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Plate Tectonics

Plate tectonics is a theory which says that the Earth’s surface is made up of moving parts. We call these parts ‘tectonic plates,’ or plates for short. Plates move for many reasons. But, convergent boundaries are central to their movement. As plates drift around, they run into each other a lot. This creates plate boundaries which have a huge effect on the land around them.
Map of the Earth's plates.

The Earth’s plates.

Theory of Plate Tectonics

Sometimes, the world can seem very mysterious. We see huge landforms like mountains and wonder: How did those get there? And, that’s a good question to be asking. It helps us think about how scientific processes shape our world.
 
Often, they are more important than we think. We can see that the earth is constantly changing if we study it closely. In fact, the theory of plate tectonics tells us that our entire world is in motion. It says that the earth is made up of drifting plates. 
 
These plates include both continental crust and oceanic crust. For example, the South American plate includes both the continent of South America and some of the Atlantic Ocean. These different kinds of crust are stuck together as part of a plate. If the ocean moves, so does the continent. 
Snow capped mountain illustration

When plates collide, they can create mountains.

 
And tectonic plates are always moving around and colliding. We call this movement continental drift. Continental drift is actually what creates mountains! If two plates collide, they might push up into a mountain.
 
We know this because of plate tectonics. Yet to use this theory, we have to know what exactly plates are!

Tectonic Plates

We say that the world is broken up into plates, and that’s kind of a weird saying. Plates are small and fragile. We use them to eat! So, why would we use the word ‘plate’ to describe parts of the earth?
Porcelain plates.

A stack of dining plates. They’re nothing like tectonic plates!

 
Well, what scientists actually mean by ‘plate’ is that these parts are quite thin. At least, they’re thin in comparison to the rest of the Earth. Tectonic plates account for only a tiny portion of the Earth’s size.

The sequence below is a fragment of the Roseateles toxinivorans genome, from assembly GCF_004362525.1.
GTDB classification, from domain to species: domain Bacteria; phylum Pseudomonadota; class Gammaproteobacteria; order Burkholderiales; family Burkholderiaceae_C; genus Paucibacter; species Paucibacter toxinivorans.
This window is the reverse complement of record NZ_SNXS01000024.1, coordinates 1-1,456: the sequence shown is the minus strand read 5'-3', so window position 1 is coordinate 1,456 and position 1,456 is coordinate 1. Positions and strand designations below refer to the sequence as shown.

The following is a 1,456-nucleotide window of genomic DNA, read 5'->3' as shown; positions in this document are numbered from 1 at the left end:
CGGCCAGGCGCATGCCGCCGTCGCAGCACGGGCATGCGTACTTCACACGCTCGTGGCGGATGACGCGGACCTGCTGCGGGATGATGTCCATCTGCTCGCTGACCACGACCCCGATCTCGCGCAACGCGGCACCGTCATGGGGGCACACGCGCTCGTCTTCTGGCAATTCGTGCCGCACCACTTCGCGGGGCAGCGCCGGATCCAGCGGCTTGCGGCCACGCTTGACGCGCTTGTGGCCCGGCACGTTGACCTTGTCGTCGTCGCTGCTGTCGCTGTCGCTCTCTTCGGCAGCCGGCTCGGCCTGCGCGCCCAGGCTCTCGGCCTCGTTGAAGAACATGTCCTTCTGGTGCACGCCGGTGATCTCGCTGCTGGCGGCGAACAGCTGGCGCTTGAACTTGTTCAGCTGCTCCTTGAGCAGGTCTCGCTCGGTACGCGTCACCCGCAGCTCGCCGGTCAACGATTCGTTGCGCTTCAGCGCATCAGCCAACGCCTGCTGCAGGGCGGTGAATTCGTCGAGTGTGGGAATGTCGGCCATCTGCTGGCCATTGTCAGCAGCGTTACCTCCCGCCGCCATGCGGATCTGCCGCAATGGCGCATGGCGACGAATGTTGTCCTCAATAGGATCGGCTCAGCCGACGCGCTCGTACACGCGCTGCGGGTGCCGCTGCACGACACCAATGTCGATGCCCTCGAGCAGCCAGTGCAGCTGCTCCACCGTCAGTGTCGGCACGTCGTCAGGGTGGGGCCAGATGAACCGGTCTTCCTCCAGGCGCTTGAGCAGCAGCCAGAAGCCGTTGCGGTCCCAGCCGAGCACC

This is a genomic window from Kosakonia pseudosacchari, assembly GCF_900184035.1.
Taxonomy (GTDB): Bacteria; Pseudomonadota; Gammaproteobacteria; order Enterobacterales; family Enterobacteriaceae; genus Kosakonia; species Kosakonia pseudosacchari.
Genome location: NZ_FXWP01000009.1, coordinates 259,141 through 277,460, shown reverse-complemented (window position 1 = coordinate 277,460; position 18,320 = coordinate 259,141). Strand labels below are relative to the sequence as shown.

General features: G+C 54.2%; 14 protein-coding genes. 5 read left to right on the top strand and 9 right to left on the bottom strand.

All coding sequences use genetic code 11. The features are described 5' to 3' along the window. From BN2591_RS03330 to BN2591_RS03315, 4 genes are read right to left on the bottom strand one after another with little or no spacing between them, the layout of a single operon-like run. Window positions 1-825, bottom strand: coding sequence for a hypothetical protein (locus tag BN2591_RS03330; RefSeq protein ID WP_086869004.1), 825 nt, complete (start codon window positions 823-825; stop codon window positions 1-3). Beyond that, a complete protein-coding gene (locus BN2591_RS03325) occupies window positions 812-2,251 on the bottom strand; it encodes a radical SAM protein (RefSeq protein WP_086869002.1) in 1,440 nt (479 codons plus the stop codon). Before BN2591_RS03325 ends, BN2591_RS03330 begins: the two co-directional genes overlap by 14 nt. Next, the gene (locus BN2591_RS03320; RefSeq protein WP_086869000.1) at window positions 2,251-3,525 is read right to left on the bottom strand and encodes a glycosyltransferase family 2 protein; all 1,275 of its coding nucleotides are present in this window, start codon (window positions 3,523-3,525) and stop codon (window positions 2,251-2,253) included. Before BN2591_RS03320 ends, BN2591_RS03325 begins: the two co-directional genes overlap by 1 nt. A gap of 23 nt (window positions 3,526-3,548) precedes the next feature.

We call this part the lithosphere. The lithosphere is a layer of the earth which includes the crust and some of the mantle. It rests on top of a layer of magma, called the asthenosphere. Because the lithosphere is solid and this liquid magma is dense, plates float over the magma. This is what lets them move in the first place.
 
But what’s pushing them around, over this magma? As we’ll see, there are a few ways to answer that question.

What Drives Plate Tectonics?

Three major forces that cause plates to move. Let’s start with the most important.

Slab Pull

Slab pull is what happens when oceanic crust is pushed under continental crust. This process is called subduction, and it takes place at convergent boundaries. We call the sinking oceanic crust a ‘slab.’ Remember that this slab is attached to a tectonic plate. So, as the slab sinks, it will pull the whole plate with it.
A diagram of plate subduction.

Plate subduction diagram.

Ridge Push

Another, less powerful force moving the plates is ridge push. In the middle of most oceans, there is a mid-ocean ridge. This spits out lava constantly which is burning hot when it comes out. But, it cools quickly in water. When the lava gets cold, it turns into a solid and merges with oceanic crust. We call the solid igneous rock.’ This dense, heavy rock will slide down the ridge. In the process, it pushes oceanic crust, and the plate it’s a part of, along with it. The resulting movement is referred to as seafloor spreading.

Magma Movement

The last force moving the plates has to do with how hot magma moves. As we’ve discussed, tectonic plates make-up the lithosphere. Below the lithosphere is a layer of magma, called the asthenosphere. Like most liquids, this magma isn’t motionless. Instead, it’s constantly swirling around as it gets warmer or colder. 
 
When magma gets hot, it rises closer to the lithosphere. We call this rising magma a mantle plume. The hot magma in this plume will actually cool down as it gets closer to the earth’s surface. Then, it sinks back downwards in an arch. This arch-shaped motion of hot magma pulls the tectonic plates floating on top of it. 

Other Great Resources:

 
 
 
Video on Plate Tectonics: 

Written by: Noah Louis-Ferdinand.